But America’s claim received a major boost on Monday as the leaders of three key allies — France, Germany, and the UK — put out a joint statement at the UN saying that there’s no question Iran was behind the apparent drone and missile strikes on Saudi Arabia.

“It is clear for us that Iran bears responsibility for this attack,” they said. “There is no other explanation.”

“These attacks may have been on Saudi Arabia but they concern all countries and increase the risk of a major conflict,” the statement continued. The European powers also called on Iran to act more responsibly and in line with the terms of the Iran nuclear deal.

Raphaël Justine@RaphJustine

Leaders of 🇫🇷, 🇩🇪 and the 🇬🇧 just met in NYC and issued a joint statement:

It is clear to us that Iran bears responsibility for this attack. There is no other plausible explanation. We support ongoing investigations to establish further details.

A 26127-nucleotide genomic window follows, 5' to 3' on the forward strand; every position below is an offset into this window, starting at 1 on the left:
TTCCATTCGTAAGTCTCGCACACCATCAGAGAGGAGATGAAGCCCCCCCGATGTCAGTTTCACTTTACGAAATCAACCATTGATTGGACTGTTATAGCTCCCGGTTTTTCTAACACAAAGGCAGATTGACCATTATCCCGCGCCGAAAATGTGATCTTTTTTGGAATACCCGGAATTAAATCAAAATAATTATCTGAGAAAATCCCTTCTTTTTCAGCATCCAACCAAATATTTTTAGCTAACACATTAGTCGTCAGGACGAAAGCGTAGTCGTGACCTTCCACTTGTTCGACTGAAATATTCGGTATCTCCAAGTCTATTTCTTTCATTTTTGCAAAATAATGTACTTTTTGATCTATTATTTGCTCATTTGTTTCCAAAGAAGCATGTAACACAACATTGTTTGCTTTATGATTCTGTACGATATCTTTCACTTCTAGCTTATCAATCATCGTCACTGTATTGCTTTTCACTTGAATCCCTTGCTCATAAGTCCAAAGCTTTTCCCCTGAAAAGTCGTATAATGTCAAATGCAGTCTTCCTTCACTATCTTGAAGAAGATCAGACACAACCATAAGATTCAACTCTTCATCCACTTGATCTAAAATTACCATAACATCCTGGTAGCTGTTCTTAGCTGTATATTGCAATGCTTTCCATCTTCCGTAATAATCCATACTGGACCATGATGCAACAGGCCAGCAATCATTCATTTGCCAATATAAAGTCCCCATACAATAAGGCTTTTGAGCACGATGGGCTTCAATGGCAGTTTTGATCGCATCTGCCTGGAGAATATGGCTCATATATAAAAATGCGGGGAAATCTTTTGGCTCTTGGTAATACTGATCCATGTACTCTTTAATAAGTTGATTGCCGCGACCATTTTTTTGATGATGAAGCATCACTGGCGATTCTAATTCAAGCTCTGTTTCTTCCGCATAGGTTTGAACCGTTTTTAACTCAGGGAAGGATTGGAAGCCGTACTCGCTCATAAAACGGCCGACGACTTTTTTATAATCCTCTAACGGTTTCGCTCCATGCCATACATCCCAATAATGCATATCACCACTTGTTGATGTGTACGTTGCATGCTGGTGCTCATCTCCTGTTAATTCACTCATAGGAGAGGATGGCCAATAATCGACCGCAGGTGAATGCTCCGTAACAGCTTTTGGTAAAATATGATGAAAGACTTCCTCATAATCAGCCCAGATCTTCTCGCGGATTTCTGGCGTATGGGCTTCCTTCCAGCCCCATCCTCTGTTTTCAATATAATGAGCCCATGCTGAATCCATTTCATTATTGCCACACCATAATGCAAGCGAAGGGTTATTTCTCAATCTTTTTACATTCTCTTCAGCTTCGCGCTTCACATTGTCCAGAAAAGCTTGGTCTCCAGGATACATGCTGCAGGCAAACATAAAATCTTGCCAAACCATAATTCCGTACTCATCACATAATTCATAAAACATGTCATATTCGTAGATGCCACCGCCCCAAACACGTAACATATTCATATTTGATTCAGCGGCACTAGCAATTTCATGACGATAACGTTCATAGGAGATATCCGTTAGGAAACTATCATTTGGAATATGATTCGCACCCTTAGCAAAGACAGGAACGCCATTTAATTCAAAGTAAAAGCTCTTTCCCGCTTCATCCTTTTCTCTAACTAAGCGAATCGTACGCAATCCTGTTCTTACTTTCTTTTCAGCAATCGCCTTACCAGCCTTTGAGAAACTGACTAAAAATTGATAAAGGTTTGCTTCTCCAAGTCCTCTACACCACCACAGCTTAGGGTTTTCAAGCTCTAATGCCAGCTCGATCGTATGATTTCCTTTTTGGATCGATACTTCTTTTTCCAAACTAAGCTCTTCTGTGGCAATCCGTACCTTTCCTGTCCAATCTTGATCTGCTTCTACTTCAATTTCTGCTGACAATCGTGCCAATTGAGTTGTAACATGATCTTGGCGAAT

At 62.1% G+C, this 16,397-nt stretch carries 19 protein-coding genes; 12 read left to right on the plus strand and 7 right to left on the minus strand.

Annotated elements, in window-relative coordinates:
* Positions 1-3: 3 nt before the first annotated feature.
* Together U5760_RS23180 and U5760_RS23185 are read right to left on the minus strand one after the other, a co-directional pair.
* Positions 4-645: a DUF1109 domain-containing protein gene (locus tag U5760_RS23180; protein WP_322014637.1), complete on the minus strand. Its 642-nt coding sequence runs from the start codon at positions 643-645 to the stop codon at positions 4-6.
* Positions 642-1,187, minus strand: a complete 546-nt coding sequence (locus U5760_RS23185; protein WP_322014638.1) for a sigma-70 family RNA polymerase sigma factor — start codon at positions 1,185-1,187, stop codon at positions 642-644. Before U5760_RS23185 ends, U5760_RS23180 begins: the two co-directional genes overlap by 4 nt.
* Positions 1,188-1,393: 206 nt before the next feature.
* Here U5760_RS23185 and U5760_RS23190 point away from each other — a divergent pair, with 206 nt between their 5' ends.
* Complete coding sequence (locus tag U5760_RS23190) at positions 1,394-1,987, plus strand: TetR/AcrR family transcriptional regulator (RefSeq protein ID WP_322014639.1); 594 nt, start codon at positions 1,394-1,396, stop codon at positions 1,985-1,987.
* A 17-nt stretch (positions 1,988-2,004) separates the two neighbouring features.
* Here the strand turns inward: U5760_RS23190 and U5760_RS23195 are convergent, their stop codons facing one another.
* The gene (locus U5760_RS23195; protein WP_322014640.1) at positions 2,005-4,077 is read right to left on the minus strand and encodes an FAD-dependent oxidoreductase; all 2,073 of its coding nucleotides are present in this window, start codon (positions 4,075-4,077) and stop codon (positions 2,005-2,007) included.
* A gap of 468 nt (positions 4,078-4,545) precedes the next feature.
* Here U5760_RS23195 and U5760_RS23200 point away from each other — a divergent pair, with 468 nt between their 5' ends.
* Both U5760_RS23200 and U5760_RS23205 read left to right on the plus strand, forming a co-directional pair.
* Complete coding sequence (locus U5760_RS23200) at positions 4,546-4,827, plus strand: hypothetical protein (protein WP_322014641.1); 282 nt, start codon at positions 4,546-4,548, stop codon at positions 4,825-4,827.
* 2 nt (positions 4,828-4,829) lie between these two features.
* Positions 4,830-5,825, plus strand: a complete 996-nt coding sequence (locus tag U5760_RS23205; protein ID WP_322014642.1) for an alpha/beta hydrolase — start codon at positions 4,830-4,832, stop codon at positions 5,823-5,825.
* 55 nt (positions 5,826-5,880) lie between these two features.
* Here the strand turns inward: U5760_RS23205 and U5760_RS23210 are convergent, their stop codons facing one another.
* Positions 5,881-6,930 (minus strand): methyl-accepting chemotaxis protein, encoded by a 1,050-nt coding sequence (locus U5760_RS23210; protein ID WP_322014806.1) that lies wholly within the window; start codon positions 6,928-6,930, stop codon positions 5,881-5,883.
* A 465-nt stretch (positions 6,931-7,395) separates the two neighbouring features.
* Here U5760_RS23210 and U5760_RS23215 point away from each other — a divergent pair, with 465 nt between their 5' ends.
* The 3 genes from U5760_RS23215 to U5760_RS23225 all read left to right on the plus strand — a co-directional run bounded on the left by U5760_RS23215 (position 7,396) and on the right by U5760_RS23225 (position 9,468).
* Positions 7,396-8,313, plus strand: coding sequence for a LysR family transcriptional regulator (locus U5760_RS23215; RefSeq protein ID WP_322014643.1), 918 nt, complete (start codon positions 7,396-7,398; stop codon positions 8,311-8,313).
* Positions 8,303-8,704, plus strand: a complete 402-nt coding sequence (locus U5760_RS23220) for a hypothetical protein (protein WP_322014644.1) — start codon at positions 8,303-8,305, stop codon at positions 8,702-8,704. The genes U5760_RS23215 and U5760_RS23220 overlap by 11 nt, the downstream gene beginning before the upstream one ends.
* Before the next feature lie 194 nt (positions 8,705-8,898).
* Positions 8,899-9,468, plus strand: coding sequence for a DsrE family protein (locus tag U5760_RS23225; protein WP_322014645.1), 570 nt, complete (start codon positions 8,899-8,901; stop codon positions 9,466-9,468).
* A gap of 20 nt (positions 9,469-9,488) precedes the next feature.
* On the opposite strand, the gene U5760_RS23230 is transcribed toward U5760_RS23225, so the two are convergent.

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This is significant. Ever since the US withdrew from the nuclear agreement last year, the European countries who are party to the agreement — which include the nations from the statement — have tried to maintain good relations with Tehran.

French President Emmanuel Macron in particular has worked tirelessly to keep the accord alive and even tried to broker a meeting between President Donald Trump and his Iranian counterpart, Hassan Rouhani, at the UN this week.

But it seems they cannot ignore the intelligence they have, and decided to openly condemn the Islamic Republic.